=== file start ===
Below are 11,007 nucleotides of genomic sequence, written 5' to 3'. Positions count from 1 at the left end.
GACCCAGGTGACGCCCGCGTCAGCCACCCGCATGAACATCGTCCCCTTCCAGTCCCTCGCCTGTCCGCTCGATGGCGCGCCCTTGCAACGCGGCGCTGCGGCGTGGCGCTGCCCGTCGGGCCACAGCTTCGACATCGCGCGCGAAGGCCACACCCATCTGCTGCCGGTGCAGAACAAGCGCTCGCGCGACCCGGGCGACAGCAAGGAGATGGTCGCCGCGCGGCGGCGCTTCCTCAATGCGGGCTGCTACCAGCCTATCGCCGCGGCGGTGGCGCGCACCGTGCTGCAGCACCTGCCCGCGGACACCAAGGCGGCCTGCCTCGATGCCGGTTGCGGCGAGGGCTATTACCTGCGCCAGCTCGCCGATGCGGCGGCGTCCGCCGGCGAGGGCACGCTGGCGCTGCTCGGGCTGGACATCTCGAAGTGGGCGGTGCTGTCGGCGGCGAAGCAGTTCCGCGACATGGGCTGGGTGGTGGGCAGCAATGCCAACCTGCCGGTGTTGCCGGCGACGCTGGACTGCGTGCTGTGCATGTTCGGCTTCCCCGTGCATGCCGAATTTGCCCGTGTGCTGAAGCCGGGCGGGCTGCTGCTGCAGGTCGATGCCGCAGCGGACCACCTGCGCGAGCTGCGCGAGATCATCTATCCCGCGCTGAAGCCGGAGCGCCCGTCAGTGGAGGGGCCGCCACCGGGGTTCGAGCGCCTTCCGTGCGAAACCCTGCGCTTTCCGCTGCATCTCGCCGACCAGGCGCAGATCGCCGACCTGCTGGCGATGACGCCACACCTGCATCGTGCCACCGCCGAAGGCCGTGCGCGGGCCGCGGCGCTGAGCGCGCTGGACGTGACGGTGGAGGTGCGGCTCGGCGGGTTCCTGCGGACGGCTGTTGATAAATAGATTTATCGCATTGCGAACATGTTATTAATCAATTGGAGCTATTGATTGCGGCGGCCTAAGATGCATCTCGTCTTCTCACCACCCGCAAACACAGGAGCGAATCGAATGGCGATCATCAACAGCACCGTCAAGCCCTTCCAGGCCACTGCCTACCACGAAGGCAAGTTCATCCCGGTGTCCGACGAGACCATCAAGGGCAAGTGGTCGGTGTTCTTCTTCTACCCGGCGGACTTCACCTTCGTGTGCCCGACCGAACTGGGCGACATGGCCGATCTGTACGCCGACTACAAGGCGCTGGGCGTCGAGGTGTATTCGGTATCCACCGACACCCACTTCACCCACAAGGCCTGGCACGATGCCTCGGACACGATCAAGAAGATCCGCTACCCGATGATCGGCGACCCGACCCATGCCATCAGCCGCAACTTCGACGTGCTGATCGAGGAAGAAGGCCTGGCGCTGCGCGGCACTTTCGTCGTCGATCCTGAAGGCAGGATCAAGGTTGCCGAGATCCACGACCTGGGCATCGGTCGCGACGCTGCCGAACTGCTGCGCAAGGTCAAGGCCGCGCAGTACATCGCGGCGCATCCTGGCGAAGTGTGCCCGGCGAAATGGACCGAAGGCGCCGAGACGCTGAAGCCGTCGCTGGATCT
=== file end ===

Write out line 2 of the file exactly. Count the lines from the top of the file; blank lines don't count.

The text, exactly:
GACCCAGGTGACGCCCGCGTCAGCCACCCGCATGAACATCGTCCCCTTCCAGTCCCTCGCCTGTCCGCTCGATGGCGCGCCCTTGCAACGCGGCGCTGCGGCGTGGCGCTGCCCGTCGGGCCACAGCTTCGACATCGCGCGCGAAGGCCACACCCATCTGCTGCCGGTGCAGAACAAGCGCTCGCGCGACCCGGGCGACAGCAAGGAGATGGTCGCCGCGCGGCGGCGCTTCCTCAATGCGGGCTGCTACCAGCCTATCGCCGCGGCGGTGGCGCGCACCGTGCTGCAGCACCTGCCCGCGGACACCAAGGCGGCCTGCCTCGATGCCGGTTGCGGCGAGGGCTATTACCTGCGCCAGCTCGCCGATGCGGCGGCGTCCGCCGGCGAGGGCACGCTGGCGCTGCTCGGGCTGGACATCTCGAAGTGGGCGGTGCTGTCGGCGGCGAAGCAGTTCCGCGACATGGGCTGGGTGGTGGGCAGCAATGCCAACCTGCCGGTGTTGCCGGCGACGCTGGACTGCGTGCTGTGCATGTTCGGCTTCCCCGTGCATGCCGAATTTGCCCGTGTGCTGAAGCCGGGCGGGCTGCTGCTGCAGGTCGATGCCGCAGCGGACCACCTGCGCGAGCTGCGCGAGATCATCTATCCCGCGCTGAAGCCGGAGCGCCCGTCAGTGGAGGGGCCGCCACCGGGGTTCGAGCGCCTTCCGTGCGAAACCCTGCGCTTTCCGCTGCATCTCGCCGACCAGGCGCAGATCGCCGACCTGCTGGCGATGACGCCACACCTGCATCGTGCCACCGCCGAAGGCCGTGCGCGGGCCGCGGCGCTGAGCGCGCTGGACGTGACGGTGGAGGTGCGGCTCGGCGGGTTCCTGCGGACGGCTGTTGATAAATAGATTTATCGCATTGCGAACATGTTATTAATCAATTGGAGCTATTGATTGCGGCGGCCTAAGATGCATCTCGTCTTCTCACCACCCGCAAACACAGGAGCGAATCGAATGGCGATCATCAACAGCACCGTCAAGCCCTTCCAGGCCACTGCCTACCACGAAGGCAAGTTCATCCCGGTGTCCGACGAGACCATCAAGGGCAAGTGGTCGGTGTTCTTCTTCTACCCGGCGGACTTCACCTTCGTGTGCCCGACCGAACTGGGCGACATGGCCGATCTGTACGCCGACTACAAGGCGCTGGGCGTCGAGGTGTATTCGGTATCCACCGACACCCACTTCACCCACAAGGCCTGGCACGATGCCTCGGACACGATCAAGAAGATCCGCTACCCGATGATCGGCGACCCGACCCATGCCATCAGCCGCAACTTCGACGTGCTGATCGAGGAAGAAGGCCTGGCGCTGCGCGGCACTTTCGTCGTCGATCCTGAAGGCAGGATCAAGGTTGCCGAGATCCACGACCTGGGCATCGGTCGCGACGCTGCCGAACTGCTGCGCAAGGTCAAGGCCGCGCAGTACATCGCGGCGCATCCTGGCGAAGTGTGCCCGGCGAAATGGACCGAAGGCGCCGAGACGCTGAAGCCGTCGCTGGATCT